Jeff on work of Innovate Mississippi

Tony Jeff is president and CEO of Innovate Mississippi. Jeff is a graduate of Mississippi State University and Northwestern University. He joined Innovate Mississippi in 2002, and took over as the company’s chief in 2010. He recently spoke to Sun Senior Staff Writer Anthony Warren about the organization and its efforts to help entrepreneurs. He and his wife Sheila have two children.

 

What is Innovate Mississippi?

“People think of us now as the Mississippi ‘Shark Tank, but we work with companies from the idea stage … to help them develop their plans and connect with the resources they need to execute on those plans. Those resources eventually include money. We work with 100 plus companies a year, and 10 of those (will have ideas that will be) introduced to investors.”

 

So is Innovate Mississippi an incubator program?

We are a virtual incubator or accelerator, but not landlords. We used to run a 30,000-square-foot incubator we handed over to JSU many years ago. There are lots of good landlords out there, we thought it was something we didn’t need to do.

 

What are some success stories that have come out of Innovate Mississippi?

“Early on, SmartSynch, a Jackson company, was acquired by ITron, a publicly traded company, for $100 million in 2012. Bomgar (was) acquired in 2014 for an undisclosed amount”.

 

What are some of the ideas people come to you with? Are most of them smart phone apps? 

“We only deal with technology and innovation start-ups. Innovation can include medical, and almost anything that is novel and protectable. In the last eight years or so, app-based businesses are the dominant group, but not the only ones.”

 

What criteria must entrepreneurs meet to be helped by Innovate?

“Really, we love to engage (entrepreneurs) as early as possible, even at the idea stage. It’s got to be the kind of business that can grow to be huge. The ideal would be some technology that would be difficult or impossible to copy that would give that entrepreneur an unfair advantage in the marketplace.”

 

Do companies have to be from Mississippi?

“We only work with companies in Mississippi, or that will commit to (move) to Mississippi.”

 

How long does it take for an entrepreneur to go from the idea stage to the point where their ideas are being pitched to investors?

It varies widely. I would say typical companies are pitching their ideas to investors six to nine months after we first engage with them. They have to have the prototype and have it market-tested before we take it to investors.

 

What do you mean have it market-tested?

“They need to put it in the hands of a potential customer something that looks like what their product will be, and have those potential customers tell them ‘this is great. I would use it. I would buy it. Here’s what I like, here’s what I don’t like.’ This is the most critical part for entrepreneurs – everyone falls in love with their technology, but we’re more concerned with the demand and market needs.”

 

Do a lot of ideas get killed off at this point?

“Well, yes. But that’s a good thing. If you’re going to fail, we want you to fail fast and cheap. You don’t want to be one year and a million dollars in and realize you have a problem.”

 

How is Innovate Mississippi funded?

“We are set up as a nonprofit. The state studied how best to do technology and innovation and entrepreneurship, and determined a nonprofit model was the best. We get between 25 and 50 percent of our (funding) from state appropriations. The rest comes from grants we are always applying for and private sponsors here in the state.”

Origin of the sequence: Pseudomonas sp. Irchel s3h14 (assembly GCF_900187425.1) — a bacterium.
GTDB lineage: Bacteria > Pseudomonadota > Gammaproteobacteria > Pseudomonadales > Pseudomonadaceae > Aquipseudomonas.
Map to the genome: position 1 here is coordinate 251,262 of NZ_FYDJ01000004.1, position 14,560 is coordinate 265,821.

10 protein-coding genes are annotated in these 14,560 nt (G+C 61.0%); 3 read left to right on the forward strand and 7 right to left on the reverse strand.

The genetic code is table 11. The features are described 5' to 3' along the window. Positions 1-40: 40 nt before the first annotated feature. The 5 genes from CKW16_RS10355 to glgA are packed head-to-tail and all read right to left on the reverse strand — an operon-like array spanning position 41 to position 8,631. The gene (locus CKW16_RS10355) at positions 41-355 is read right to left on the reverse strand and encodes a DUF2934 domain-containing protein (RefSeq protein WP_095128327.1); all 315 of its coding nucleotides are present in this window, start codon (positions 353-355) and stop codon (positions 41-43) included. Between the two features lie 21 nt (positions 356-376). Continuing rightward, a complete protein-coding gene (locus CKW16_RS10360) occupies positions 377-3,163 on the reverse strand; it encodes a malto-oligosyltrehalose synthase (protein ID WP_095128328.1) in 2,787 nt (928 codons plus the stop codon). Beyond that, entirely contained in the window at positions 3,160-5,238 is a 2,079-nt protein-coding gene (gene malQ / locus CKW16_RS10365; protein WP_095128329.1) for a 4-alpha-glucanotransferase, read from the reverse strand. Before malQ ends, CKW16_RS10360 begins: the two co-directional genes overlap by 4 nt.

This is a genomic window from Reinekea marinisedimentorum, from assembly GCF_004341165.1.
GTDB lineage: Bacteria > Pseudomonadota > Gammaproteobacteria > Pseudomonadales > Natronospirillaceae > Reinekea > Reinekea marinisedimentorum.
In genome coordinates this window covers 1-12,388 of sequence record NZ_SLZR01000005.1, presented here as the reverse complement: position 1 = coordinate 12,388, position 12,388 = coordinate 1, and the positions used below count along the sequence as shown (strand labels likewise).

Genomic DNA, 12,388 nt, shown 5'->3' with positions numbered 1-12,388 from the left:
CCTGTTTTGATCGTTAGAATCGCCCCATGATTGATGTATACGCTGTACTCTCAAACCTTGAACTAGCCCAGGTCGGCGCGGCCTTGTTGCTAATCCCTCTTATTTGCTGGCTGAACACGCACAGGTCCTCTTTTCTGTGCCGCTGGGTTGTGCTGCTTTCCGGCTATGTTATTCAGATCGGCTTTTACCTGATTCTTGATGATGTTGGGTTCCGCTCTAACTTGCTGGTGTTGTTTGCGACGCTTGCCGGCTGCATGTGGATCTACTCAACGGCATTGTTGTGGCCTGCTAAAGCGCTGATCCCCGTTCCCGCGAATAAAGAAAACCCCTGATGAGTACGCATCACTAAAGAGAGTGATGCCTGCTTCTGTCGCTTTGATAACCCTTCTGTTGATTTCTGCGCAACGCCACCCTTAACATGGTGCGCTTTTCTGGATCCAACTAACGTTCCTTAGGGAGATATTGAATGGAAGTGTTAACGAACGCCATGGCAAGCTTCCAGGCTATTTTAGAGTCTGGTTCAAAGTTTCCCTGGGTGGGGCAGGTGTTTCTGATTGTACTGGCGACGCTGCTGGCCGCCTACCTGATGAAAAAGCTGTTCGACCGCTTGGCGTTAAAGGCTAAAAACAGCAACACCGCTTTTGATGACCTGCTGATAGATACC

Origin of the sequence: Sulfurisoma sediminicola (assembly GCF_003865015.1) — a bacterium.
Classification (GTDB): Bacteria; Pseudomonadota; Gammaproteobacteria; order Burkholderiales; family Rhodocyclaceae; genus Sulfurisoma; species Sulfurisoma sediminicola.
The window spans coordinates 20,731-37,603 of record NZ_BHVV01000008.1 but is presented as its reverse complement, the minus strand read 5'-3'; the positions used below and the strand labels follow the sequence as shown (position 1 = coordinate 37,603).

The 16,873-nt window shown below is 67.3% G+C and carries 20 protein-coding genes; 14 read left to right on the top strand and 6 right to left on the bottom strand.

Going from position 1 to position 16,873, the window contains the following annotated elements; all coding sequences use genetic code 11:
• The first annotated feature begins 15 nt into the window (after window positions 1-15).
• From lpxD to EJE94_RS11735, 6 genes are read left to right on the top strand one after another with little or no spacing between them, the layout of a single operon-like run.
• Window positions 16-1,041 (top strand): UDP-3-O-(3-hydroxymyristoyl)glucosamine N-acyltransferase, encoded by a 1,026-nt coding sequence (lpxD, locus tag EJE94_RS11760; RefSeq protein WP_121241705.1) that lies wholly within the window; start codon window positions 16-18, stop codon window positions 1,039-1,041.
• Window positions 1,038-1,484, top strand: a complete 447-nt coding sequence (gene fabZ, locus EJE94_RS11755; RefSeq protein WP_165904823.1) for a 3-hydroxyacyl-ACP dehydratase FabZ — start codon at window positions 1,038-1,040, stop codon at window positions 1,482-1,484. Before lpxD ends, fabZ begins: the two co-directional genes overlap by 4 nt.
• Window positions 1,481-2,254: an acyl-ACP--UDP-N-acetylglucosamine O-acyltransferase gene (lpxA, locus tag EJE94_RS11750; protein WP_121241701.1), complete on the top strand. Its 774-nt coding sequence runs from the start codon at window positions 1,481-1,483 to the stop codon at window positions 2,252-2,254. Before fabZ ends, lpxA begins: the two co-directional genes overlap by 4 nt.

What is your annual budget?

“About a million dollars.”

 

Do clients pay anything?

“They don’t. The (Securities and Exchange Commission) has some rules on what you can and can’t do on taking fees.”

 

While clients don’t pay fees, do you provide financial support to clients?

“We manage a program that is an investment program called the Mississippi Seed Fund, and we connect (startups) to investors to put their money in. We have pitch competitions, where (individuals) can win grant money with no strings attached. It’s a fairly small amount, $3,000 to $5,000, but there’s no grant program or anything like that.”

 

How many startups have you helped?

“Now more than 1,200. We call them startups, but ideas are more accurate. We help about 100 (entrepreneurs) a year. Fifty-seven companies have raised about $36 million (in investments) through us and have gone on to raise a lot more after they leave us.”

 

Do any of these companies give back to Innovate Mississippi once they’ve become successful?

“Often as their companies become bigger, they may become corporate sponsors for our events.”

 

When ideas are pitched to investors, how many of them go on to be successful?

“On average in tech space, the success rate is pretty awful. What you see out of 10 investments, six will completely go to nothing, two or three will meander along and not be huge, and one will take off. When we work with investors, we tell them to diversify their investments for the same risk reason.”

 

Where do investors come from?

“It’s a group we’ve met over the years (that is made up of people) interested in investing. We’re always trying to grow that.”

 

What does the average person who comes to you look like? For example, are they just out of college and have the next app idea? Or is it a more seasoned person who has been working on a technology for years?

“Almost always the person with the technology or product in mind is not an experienced business person. If you look at what a company needs, they need good marketing, finance and planning. Almost always the idea(s) person is who comes to us. We do see a lot of young people, early 20s and recent college grads, but we also see some very experienced entrepreneurs.”

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